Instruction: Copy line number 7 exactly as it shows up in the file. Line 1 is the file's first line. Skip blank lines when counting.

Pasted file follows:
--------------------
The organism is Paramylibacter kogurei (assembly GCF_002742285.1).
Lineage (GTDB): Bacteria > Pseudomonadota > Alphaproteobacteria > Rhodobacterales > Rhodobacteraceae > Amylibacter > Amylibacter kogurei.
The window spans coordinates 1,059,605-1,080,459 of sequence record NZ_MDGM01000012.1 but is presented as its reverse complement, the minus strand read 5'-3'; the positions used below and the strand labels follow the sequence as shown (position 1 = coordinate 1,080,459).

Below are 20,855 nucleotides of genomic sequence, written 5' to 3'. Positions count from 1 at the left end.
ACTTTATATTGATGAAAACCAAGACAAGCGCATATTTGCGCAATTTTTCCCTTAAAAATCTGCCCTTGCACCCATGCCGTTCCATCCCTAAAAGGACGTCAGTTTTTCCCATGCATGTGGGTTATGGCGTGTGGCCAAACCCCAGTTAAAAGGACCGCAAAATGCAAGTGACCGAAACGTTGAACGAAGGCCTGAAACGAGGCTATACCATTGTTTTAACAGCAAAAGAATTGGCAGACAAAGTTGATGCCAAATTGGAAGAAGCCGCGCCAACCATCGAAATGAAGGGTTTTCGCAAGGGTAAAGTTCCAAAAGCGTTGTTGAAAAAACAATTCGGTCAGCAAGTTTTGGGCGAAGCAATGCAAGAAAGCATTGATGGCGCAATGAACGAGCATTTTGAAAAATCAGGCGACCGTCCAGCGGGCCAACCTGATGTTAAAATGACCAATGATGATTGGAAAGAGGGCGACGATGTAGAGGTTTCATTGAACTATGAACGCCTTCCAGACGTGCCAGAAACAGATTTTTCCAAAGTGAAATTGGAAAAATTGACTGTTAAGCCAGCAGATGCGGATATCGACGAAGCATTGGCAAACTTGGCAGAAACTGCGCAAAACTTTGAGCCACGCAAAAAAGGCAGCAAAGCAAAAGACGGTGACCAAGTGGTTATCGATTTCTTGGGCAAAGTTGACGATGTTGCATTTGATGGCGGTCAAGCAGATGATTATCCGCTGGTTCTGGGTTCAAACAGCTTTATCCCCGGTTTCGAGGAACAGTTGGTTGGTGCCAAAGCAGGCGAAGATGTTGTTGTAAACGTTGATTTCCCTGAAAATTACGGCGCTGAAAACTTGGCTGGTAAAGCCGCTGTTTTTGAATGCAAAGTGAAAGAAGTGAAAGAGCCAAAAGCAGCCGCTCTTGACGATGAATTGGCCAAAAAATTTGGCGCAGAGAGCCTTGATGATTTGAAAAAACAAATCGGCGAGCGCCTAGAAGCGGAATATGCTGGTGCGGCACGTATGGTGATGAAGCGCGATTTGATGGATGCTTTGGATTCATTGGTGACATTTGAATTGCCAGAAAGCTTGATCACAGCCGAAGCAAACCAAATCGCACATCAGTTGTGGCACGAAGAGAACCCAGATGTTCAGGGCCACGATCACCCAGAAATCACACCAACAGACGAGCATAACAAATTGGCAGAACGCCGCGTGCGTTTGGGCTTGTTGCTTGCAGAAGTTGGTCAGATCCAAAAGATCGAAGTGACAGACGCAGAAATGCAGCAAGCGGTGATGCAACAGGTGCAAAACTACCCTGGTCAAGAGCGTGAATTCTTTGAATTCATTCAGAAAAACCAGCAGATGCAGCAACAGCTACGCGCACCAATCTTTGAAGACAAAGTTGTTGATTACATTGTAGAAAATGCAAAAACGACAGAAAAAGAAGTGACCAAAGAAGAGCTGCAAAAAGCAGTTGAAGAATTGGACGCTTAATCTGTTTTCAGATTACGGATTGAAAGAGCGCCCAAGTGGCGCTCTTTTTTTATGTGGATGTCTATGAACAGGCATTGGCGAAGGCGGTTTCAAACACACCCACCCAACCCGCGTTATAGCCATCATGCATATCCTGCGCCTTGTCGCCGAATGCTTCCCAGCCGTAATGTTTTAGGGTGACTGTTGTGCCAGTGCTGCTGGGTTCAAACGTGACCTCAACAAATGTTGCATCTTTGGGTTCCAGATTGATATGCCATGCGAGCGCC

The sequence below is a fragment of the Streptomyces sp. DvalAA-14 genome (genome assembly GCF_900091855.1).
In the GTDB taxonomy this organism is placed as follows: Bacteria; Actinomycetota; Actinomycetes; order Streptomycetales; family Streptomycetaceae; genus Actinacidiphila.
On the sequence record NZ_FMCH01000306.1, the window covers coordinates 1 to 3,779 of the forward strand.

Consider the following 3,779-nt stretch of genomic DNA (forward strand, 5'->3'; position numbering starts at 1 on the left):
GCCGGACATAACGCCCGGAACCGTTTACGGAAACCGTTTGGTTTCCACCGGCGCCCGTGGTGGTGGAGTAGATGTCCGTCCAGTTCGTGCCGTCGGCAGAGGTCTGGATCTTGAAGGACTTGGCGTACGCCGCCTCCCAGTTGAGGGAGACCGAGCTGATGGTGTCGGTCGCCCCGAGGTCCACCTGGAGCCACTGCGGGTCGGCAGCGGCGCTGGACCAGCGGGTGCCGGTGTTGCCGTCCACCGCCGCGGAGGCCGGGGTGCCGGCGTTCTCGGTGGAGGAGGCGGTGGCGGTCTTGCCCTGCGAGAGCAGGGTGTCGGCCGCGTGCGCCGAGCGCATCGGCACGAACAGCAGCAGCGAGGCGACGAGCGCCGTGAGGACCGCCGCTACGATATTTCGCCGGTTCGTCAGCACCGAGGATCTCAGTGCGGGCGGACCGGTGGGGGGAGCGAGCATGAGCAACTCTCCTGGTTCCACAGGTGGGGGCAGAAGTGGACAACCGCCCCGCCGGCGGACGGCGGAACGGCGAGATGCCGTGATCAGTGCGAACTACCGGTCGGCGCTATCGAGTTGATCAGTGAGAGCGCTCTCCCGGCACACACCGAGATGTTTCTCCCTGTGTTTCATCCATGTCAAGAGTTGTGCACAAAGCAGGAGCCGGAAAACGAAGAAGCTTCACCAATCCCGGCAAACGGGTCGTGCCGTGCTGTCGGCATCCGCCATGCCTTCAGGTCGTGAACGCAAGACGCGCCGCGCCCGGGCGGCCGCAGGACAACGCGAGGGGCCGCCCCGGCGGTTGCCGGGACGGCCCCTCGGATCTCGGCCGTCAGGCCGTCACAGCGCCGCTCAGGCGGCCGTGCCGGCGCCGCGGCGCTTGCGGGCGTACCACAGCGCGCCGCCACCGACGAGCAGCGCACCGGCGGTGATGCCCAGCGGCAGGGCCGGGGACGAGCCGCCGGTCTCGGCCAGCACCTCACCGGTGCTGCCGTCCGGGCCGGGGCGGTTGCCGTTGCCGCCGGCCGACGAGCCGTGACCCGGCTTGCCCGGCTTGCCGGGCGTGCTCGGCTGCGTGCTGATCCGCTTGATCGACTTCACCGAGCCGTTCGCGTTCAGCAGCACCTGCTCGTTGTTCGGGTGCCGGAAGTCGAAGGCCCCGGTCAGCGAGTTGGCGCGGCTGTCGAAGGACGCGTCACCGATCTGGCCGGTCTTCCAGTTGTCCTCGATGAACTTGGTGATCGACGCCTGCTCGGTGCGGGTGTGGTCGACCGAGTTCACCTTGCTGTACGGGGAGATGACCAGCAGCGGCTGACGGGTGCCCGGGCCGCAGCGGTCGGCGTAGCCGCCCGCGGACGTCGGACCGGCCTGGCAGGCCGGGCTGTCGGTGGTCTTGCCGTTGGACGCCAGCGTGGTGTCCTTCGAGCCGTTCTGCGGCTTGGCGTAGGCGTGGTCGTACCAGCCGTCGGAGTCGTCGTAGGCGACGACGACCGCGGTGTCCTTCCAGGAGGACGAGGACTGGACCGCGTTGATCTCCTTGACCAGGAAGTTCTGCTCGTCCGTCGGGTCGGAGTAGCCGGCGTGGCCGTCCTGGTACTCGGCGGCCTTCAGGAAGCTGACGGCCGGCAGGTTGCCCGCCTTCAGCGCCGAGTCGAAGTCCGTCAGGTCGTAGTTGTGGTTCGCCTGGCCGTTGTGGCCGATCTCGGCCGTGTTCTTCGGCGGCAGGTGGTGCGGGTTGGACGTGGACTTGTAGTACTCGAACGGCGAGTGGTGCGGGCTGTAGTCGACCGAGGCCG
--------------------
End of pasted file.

In the GTDB taxonomy this organism is placed as follows: Bacteria; Actinomycetota; Actinomycetes; order Streptomycetales; family Streptomycetaceae; genus Actinacidiphila.